This sample uses the SciKit-Learn spectral biclustering algorithm to detect clusters of similar colors. To accelerate computation, we make use of Dask to execute the algorithm in parallel on the Palma HPC cluster. First, we start with some usual imports for dask, scikit-learn and plotly.

import math
import numpy as np
import joblib
import sklearn
import sklearn.datasets
import sklearn.cluster
import plotly
from matplotlib import pyplot as plt

from dask_palma import PalmaCluster
from dask.distributed import Client

Then, we create the Dask cluster on Palma an start some workers. While we wait for our workers to start, we can view the process at{username}/proxy/8787/status . Please be patient and check the state of your jobs using "squeue -u {username}" on the console.

cluster = PalmaCluster(template = dict(nativeSpecification = "--time=1:00:00 -p express,normal,broadwell,requeue --mem=2048"))
client = Client(cluster)

After the workers are started and connected to the Dask cluster, we can proceed with the main code of our sample. The following snippet is a helper function to convert colorscales.

def matplotlib_to_plotly(cmap, pl_entries):
    h = 1.0 / (pl_entries - 1)
    pl_colorscale = []

    for k in range(pl_entries):
        C = list(map(np.uint8, np.array(cmap(k * h)[:3])*255))
        pl_colorscale.append([k * h, 'rgb' + str((C[0], C[1], C[2]))])

    return pl_colorscale

Using a "with"-statement together with joblibs parallel Dask-Backend, all SciKit-Learn code will automatically be executed on the Dask cluster with no further need for instrumentation. The sample proceeds with generating some noisy clusters, which are then shuffeled and rearranged by the spectral biclustering algorithm of SciKit-Learn.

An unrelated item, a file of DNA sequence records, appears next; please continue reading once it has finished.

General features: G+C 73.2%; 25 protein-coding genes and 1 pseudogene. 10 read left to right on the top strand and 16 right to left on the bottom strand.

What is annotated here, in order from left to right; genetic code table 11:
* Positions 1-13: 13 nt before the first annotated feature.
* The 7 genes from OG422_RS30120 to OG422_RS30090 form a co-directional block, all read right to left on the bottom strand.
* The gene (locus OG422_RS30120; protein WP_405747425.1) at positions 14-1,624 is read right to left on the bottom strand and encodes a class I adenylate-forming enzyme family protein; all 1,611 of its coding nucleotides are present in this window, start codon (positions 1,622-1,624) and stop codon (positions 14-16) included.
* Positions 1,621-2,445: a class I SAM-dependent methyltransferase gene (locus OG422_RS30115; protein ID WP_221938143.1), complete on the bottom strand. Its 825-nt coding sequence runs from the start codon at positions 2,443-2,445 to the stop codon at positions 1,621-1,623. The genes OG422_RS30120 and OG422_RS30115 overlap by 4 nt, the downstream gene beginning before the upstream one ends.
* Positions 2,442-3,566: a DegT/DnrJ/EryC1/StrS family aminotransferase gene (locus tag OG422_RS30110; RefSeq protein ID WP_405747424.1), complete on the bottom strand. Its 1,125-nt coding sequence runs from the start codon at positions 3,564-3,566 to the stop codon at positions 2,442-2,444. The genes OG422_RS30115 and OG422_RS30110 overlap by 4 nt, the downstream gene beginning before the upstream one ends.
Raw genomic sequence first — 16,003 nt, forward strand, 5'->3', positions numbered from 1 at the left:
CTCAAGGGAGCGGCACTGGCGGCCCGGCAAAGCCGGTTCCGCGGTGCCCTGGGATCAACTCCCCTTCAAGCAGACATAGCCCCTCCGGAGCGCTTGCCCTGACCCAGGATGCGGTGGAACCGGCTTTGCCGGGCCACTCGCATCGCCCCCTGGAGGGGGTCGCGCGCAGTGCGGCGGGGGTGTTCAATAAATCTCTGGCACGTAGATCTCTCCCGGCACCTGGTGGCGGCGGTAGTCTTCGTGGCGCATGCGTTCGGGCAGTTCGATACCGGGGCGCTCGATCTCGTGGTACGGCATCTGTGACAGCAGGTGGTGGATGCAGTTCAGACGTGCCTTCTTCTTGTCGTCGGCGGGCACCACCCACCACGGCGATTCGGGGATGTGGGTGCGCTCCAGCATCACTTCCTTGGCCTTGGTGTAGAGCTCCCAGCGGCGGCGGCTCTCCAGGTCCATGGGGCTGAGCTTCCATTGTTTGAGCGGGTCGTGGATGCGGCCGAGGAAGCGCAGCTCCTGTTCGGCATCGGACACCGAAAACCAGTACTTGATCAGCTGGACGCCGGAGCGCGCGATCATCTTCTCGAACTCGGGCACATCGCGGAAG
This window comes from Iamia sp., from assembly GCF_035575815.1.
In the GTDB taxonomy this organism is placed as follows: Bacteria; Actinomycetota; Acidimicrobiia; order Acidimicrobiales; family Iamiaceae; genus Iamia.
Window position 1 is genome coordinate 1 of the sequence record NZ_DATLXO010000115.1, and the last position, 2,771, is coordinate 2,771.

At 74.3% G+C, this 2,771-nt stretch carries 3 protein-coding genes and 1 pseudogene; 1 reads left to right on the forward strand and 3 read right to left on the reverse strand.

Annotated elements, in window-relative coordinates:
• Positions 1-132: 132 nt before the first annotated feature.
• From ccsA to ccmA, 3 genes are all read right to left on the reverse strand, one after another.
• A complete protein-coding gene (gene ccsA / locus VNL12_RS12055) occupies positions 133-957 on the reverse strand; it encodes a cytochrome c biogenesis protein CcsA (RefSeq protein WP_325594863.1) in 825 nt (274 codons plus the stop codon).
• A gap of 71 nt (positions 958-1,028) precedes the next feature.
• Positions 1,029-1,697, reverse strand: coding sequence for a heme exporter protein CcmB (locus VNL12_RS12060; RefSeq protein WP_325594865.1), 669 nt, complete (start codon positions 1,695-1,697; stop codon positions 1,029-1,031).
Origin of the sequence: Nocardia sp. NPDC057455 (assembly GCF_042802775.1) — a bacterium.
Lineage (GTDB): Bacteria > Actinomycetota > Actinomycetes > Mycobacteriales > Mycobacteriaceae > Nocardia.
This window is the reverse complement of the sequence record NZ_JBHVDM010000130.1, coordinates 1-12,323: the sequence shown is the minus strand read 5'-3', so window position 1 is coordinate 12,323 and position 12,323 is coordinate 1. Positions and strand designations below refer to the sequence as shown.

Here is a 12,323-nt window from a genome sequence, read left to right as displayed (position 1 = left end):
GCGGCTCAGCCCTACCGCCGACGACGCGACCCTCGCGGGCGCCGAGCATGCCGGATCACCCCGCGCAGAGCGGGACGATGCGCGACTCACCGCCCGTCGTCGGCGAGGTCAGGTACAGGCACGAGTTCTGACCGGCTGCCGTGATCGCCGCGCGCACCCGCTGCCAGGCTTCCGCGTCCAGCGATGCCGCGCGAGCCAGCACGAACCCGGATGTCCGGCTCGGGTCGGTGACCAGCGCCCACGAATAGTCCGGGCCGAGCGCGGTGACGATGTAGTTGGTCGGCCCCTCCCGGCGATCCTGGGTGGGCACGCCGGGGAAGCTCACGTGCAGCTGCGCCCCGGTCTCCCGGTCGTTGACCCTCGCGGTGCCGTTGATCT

with joblib.parallel_backend('dask'):
    n_clusters = (4, 3)
    # generate noisy clusters
    data, rows, columns = sklearn.datasets.make_checkerboard(shape = (300, 300), n_clusters = n_clusters, noise = 10, shuffle = False, random_state = 0)
    original_dataset = plotly.graph_objs.Heatmap(z = data, colorscale = matplotlib_to_plotly(, len(data)), showscale = False)

    # shuffle data
    data, row_idx, col_idx = sklearn.datasets.samples_generator._shuffle(data, random_state=0)
    shuffled_dataset = plotly.graph_objs.Heatmap(z = data, colorscale = matplotlib_to_plotly(, len(data)), showscale = False)

    # initialize model, fit and calculate score
    model = sklearn.cluster.bicluster.SpectralBiclustering(n_clusters = n_clusters, method = 'log', random_state = 0)
    score = sklearn.metrics.consensus_score(model.biclusters_, (rows[:, row_idx], columns[:, col_idx]))

    print("consensus score: {:.1f}".format(score))

    fit_data = data[np.argsort(model.row_labels_)]
    fit_data = fit_data[:, np.argsort(model.column_labels_)]

    # plot clustered data and checkerboard structure
    after_biclustering = plotly.graph_objs.Heatmap(z = fit_data, colorscale = matplotlib_to_plotly(, len(data)), showscale = False)
    checkerboard_structure = plotly.graph_objs.Heatmap(z = np.outer(np.sort(model.row_labels_) + 1, np.sort(model.column_labels_) + 1), colorscale = matplotlib_to_plotly(, len(data)), showscale = False)

consensus score: 1.0

After all data is generated, we plot the output to see our input data, the shuffeled data and the clustered data.

fig = = 2, cols = 2, subplot_titles = 
    ('Original dataset', 'Shuffled dataset', 'After biclustering: rearranged to show biclusters', 'Checkerboard structure of rearranged data'))
fig.append_trace(original_dataset, 1, 1)
fig.append_trace(shuffled_dataset, 1, 2)
fig.append_trace(after_biclustering, 2, 1)
fig.append_trace(checkerboard_structure, 2, 2)

fig['layout'].update(height = 900)
This is the format of your plot grid:
[ (1,1) x1,y1 ]  [ (1,2) x2,y2 ]
[ (2,1) x3,y3 ]  [ (2,2) x4,y4 ]

This page originated from the notebook spectral_biclustering.ipynb which is attached to this page for safe keeping.